Faster and cheaper computing power and software has meant that decoding work on the human genome, which took months of painstaking study a decade ago, can now be done in hours.
As of October last year, the going rate for sequencing a genome was $6,618. Hardly a snip, but compare that to $7 million five years ago, and a staggering $95.3 million in 2001. Sequencing a single genome these days means analysing half a terabyte of data – very Big Data indeed.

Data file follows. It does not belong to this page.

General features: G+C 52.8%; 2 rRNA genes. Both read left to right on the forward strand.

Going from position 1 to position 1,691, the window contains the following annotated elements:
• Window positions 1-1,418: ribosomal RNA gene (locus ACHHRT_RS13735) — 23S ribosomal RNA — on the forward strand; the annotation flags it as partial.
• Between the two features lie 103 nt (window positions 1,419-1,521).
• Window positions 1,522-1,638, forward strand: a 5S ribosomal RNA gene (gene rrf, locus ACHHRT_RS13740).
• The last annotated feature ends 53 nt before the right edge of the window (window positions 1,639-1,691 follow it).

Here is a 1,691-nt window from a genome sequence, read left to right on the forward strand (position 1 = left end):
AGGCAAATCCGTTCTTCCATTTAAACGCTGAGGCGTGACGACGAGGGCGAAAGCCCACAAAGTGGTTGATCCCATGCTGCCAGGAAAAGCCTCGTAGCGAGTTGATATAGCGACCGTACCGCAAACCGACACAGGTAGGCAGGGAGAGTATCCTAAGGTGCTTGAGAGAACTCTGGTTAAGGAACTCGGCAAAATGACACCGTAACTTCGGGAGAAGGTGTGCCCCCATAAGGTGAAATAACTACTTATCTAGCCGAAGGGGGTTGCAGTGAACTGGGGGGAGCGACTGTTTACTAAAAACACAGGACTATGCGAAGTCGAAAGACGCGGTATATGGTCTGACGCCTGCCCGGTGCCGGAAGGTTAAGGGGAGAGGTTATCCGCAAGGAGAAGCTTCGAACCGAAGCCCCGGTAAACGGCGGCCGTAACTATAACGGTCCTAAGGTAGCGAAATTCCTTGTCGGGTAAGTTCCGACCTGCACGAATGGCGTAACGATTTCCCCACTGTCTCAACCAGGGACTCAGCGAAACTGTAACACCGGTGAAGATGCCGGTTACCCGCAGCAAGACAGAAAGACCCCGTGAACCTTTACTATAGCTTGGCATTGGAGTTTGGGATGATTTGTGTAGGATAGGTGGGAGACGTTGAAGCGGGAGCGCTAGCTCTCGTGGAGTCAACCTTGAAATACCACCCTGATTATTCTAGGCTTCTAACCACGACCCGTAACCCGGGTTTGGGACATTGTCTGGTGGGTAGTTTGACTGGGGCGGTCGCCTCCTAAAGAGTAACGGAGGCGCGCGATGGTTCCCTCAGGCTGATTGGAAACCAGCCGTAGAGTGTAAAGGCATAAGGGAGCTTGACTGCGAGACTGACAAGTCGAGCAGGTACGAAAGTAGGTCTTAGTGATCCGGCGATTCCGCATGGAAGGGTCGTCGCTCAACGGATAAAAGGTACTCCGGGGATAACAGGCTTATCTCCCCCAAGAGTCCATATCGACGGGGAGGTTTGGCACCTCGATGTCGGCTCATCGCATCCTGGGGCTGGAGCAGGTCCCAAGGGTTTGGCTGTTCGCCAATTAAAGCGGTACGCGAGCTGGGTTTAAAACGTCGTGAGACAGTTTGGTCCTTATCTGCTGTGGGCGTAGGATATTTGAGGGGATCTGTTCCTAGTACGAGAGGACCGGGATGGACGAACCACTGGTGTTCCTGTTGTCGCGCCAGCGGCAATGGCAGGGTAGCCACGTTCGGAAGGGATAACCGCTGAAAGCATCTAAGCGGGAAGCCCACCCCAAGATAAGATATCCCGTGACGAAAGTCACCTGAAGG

Personal genomics is definitely a daunting new world of information for which there are as yet few meaningful applications and a minefield of ethical questions. What does it mean to have one of the genes that predispose for breast cancer? And might that affect someone’s ability to get health insurance?
View the original article here: What Big Data can tell you about your genome – and why it matters